From my region (more from my window), it is tough to understand other realities beyond the more or less predominant discourse of the big media or of the new networks that offer a partial perspective. Even just a few blocks from my house, some codes are incomprehensible to me. Injustice and inequality are installed. In this context, I understand the pandemic as another evidence of this process.
Today, Alexander Von Humboldt’s concepts are knocking on the door: everything on this planet is closely interrelated. Nothing is free. The pandemic is a stark reminder of this. With COVID or not, the work of the landscape professional should include all variables and consider the requirements of everyone involved – those who have a voice and those who do not have it – and understanding man as a component of the system.
In my opinion, man must rebuild the bond of love that once united him to his land, the sense of belonging that creates identity. In this context, the landscape would be consistent in all its dimensions, and man would regain his dignity and humility.
There is no apparent awareness about the landscape concept in our continent, and still, less than the professional ideal to act on it. Maybe it is because we have many unmet needs or demands and a sense of urgency that doesn’t allow us to see the effects of our actions. Therefore, it is essential to strengthen education systems and add holistic visions with the specialized ones to understand the importance of “including our actions carefully and judiciously, the illusionist quarry landscape” (Carlos Pellegrino, personal communication).
In my opinion, if we must adjust our designs somewhere, it is on the theoretical basis that sustains our interventions, visiting again the classical authors (A. Humboldt, K. Lynch, Ian Mac Harg, Garret Eckbo, Yi Fu Tuan, Amos Rapoport, Anne Spring, Jane Jacobs, among others) and think about our ethical responsibility.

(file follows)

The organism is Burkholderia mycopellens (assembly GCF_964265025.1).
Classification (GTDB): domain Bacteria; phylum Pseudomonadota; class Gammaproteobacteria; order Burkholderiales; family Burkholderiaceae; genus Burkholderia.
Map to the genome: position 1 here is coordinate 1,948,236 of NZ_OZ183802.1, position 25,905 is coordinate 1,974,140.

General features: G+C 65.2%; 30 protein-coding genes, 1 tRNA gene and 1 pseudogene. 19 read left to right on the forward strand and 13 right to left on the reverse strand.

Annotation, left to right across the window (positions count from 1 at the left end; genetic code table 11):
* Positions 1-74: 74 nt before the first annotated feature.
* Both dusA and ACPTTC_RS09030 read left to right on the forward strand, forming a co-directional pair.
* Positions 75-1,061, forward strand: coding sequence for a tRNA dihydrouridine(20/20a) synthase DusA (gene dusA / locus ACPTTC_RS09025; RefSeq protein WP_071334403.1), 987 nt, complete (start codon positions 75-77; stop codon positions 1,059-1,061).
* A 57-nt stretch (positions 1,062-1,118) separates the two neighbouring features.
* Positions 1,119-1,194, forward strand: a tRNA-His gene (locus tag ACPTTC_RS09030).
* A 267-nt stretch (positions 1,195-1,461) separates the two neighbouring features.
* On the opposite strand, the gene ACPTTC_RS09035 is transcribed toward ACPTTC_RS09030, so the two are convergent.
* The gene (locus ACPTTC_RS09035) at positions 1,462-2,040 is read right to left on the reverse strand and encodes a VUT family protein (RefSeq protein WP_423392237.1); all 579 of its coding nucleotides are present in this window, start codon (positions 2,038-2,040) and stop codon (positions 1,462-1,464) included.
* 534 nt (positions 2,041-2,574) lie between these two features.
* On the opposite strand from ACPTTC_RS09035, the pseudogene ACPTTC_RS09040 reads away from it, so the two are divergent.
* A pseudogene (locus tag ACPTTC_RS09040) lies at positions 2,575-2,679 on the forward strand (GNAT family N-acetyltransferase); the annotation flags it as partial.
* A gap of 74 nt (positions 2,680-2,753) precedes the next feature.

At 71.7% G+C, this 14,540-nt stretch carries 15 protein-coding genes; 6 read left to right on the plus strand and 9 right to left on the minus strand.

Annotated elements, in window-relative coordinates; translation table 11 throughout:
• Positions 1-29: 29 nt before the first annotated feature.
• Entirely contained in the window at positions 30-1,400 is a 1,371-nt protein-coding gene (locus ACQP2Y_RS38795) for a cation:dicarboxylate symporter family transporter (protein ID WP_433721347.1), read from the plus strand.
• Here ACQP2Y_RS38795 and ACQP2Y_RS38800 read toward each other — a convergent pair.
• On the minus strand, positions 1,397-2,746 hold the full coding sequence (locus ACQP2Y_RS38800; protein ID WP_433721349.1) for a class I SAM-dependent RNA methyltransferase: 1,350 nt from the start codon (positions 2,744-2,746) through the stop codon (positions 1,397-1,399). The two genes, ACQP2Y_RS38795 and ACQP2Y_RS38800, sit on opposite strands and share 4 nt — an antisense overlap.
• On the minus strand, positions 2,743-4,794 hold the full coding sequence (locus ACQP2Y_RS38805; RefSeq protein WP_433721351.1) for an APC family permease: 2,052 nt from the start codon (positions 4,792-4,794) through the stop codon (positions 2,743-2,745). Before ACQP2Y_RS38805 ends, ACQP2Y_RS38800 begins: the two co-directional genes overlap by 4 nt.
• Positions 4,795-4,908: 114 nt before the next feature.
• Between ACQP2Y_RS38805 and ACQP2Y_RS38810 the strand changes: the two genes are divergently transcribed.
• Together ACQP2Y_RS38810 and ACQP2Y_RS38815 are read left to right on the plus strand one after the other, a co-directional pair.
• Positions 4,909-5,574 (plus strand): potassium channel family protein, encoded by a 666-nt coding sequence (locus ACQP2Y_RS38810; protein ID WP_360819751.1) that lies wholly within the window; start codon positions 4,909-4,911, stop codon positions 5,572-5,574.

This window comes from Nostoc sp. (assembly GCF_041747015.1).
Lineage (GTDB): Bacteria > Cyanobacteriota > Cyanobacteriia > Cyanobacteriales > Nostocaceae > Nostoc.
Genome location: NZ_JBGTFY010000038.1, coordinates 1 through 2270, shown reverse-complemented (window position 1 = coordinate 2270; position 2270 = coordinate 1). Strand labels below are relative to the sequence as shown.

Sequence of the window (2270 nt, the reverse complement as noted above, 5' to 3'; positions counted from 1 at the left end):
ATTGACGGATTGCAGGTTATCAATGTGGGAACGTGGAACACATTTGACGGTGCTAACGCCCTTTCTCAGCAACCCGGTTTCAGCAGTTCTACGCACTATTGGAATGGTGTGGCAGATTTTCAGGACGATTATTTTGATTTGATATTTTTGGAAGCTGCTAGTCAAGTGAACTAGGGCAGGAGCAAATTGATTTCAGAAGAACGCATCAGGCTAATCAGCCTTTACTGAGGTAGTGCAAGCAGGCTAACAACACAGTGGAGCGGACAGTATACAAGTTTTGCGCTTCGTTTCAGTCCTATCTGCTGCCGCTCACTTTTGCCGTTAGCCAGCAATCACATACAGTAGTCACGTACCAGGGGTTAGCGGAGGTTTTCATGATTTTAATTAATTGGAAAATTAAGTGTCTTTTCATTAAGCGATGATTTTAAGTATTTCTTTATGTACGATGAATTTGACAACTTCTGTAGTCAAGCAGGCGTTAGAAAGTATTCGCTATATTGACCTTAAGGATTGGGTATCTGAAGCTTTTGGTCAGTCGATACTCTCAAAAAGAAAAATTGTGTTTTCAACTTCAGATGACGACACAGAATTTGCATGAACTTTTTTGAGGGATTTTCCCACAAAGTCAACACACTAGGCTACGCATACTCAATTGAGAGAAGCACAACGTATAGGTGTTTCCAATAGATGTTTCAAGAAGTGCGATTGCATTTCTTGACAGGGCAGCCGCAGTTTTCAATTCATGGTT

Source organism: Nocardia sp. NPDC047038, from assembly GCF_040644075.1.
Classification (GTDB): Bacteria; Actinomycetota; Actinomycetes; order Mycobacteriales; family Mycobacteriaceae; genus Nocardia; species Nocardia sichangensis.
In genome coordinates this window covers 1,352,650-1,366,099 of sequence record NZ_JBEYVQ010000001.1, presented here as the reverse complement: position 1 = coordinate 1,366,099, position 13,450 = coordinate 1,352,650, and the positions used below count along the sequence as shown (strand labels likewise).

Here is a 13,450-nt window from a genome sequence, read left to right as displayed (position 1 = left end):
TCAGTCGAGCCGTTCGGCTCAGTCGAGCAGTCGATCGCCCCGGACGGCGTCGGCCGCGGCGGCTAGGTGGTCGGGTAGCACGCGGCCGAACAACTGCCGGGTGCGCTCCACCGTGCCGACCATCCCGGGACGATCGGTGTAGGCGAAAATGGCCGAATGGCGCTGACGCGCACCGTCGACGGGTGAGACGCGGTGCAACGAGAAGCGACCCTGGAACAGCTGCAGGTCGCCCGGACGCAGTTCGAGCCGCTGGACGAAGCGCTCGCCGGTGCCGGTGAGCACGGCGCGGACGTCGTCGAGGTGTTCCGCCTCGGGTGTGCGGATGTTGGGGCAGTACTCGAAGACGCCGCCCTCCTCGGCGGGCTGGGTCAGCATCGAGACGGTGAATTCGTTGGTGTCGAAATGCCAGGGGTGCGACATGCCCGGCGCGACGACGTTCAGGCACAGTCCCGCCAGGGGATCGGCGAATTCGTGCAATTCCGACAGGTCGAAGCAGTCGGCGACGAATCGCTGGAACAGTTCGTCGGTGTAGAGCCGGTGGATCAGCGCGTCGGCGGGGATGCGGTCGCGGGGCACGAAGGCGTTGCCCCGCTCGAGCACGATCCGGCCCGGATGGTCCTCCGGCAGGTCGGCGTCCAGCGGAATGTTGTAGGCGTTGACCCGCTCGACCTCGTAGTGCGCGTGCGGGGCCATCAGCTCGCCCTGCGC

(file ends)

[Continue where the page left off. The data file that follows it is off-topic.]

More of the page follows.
Landscape Architect Raquel Peñalosa, President of IFLA Americas (2014 – 2018), answers us follows…
While it is true that the COVID-19 crisis has led human beings across the planet to live at a slow pace, some argue that its impact is greater, highly variable depending on the place; southern, northern, urban, rural hemisphere, and that’s how the pandemic has been, like a lens that reveals the state of things. The crisis of quality living, of food dependency, of the relative equity of a healthy public space accessible to all.
And particularly of the imminent imbalance of natural systems, in rupture with our ways of life and consumption, which we well know are the basis of the major crisis of climate change and its accelerated pace. If we look back to the 19th century, at the height of industrialization, cities are densely populated and unhealthy.
The hygienist movement that vindicates the health of the city and its inhabitants as a social phenomenon influences its urban planning and particularly the City Beautiful Movement. This movement looks out for cities to be healthier and with more order, to shape the urban landscape in an aesthetic way in the search for a certain social order, for the benefit of all, with its wide green boulevards, urban parks, and spacious public squares.
In this light, I would like to think that the COVID-19 crisis leads us to reimagine the aesthetic relationship between the social and the physical form of our cities beyond their functional parts, as a whole, as true living, interdependent systems, repositioning a design of the resilient, open, multifunctional, flexible space that facilitates physical but not the social distance as an urban culture of the new normal.